8. You wonder how we all survived in the old days before all these signs were put up...
  9. Why should it be... The Trust says: Ms Caulfield said: "It's a difficult balance... if you put too much fencing or signage you destroy the beauty of the place." and "We advise visitors to act sensibly." Seems Darwinism is stronger than Common Sense these days...
  10. Surely some common sense should come into the equation. For a fatality I can understand a delay, but even then it's not more than a couple of hours or so (most of the time)... But for a stolen/dumped vehicle it should be cleared much quicker... The world's gone mad if we are causing line closures for this sort of thing. Use gloves and close the door and drag the thing out of the way, do the dusting for prints when it's safely out of the way and the line is open...
  11. Except when modelling in most common British model railway scales! Back on subject, how did it take several hours to shift it? Just get a long rope and a large truck and drag the thing off...
  12. No reason why they would, they are still part of the UK so comply with our regulations, not that of a foreign country.
  13. https://c8.alamy.com/comp/KY14Y0/storm-aftermath-fallen-tree-blocking-country-side-road-KY14Y0.jpg Though I prefer this one, though it's more conventional: http://6000.co.za/wp-content/uploads/2010/10/trencher2_smd.jpg
  14. Or 22.15m not so unwieldy. Or 24yds 0ft 10 1/2ins (approx)... Give me decimals over fractions any day
  15. I had the 1.6 in Czech Republic, yes they are "OK" but I prefer the Fabia if I had a choice. I'm on my third 7 speed DSG 'box, I wouldn't go back to manual now if I had the choice, brilliant gearbox...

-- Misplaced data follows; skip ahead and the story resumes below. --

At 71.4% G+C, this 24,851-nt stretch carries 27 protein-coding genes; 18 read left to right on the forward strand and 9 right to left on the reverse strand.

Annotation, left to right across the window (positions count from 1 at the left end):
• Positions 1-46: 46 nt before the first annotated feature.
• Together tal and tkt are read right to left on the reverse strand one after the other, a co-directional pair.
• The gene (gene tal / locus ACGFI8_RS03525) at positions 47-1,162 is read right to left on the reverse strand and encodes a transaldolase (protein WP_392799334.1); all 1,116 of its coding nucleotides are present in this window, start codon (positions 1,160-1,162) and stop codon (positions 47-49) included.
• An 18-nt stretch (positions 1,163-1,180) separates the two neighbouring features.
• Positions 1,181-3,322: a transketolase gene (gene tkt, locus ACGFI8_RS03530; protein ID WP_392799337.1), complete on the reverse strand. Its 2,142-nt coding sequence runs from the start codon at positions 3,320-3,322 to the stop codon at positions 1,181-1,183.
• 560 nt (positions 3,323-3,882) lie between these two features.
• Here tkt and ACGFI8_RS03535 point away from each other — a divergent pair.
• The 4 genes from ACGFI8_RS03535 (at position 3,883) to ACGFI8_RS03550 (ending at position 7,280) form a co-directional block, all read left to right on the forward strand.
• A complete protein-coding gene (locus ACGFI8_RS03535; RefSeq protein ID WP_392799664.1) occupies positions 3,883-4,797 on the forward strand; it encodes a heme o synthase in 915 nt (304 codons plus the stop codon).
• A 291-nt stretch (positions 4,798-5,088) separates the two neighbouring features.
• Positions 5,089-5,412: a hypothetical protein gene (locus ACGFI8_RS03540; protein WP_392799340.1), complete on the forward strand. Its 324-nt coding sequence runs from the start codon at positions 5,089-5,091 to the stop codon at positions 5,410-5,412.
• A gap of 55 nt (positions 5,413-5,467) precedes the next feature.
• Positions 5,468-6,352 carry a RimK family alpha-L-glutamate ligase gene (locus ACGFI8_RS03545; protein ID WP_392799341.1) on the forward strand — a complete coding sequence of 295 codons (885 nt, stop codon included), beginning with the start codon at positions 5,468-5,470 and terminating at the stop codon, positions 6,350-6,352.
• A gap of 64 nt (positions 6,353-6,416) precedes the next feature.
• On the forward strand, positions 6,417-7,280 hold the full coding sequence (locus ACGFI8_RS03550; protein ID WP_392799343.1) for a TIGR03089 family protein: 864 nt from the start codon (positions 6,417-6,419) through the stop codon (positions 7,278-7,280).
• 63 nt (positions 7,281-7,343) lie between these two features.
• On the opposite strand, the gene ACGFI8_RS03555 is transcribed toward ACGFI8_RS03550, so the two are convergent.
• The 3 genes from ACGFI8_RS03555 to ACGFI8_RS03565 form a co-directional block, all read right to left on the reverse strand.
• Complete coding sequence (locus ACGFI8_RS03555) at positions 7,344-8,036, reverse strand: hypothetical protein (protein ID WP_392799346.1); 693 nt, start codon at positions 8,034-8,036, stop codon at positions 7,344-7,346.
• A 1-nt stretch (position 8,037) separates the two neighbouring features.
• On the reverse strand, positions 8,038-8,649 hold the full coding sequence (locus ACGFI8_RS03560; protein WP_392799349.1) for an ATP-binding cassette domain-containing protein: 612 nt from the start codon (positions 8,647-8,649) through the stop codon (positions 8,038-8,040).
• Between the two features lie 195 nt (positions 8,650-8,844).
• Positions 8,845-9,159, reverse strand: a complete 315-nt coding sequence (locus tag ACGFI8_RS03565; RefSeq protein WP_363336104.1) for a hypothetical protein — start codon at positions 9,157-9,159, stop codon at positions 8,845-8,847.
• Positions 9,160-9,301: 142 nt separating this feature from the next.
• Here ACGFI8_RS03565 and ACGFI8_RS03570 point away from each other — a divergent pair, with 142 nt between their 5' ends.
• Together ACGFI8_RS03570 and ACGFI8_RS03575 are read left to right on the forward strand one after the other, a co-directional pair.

16. Yes, though a small Skoda will do as long as it's not a Yeti! That's why metric has centimetres, metres and kilometres so you don't do everything in millimetres! To be fair metric is a lot more logical than impreial as well. I seem to have started something with that off the cuff suggestion to change sides for driving... Please note it was said very "tongue in cheek" as a joke, there is no way we'll see anything of the kind in the UK until we all travel around in self -driving vehicles and the human side is removed altogether, it would cost far too many lives if we tried it now!
  17. What on earth did you book to end up with one of those monstrosities, Mike? I was annoyed enough a couple of years ago when they changed the Fabia i ordered to a Yeti but if it's been a Hummer I'd have refused it. I've got a BMW 1 series ordered next month in Germany so it will be interesting what i get, I'm betting on a Golf!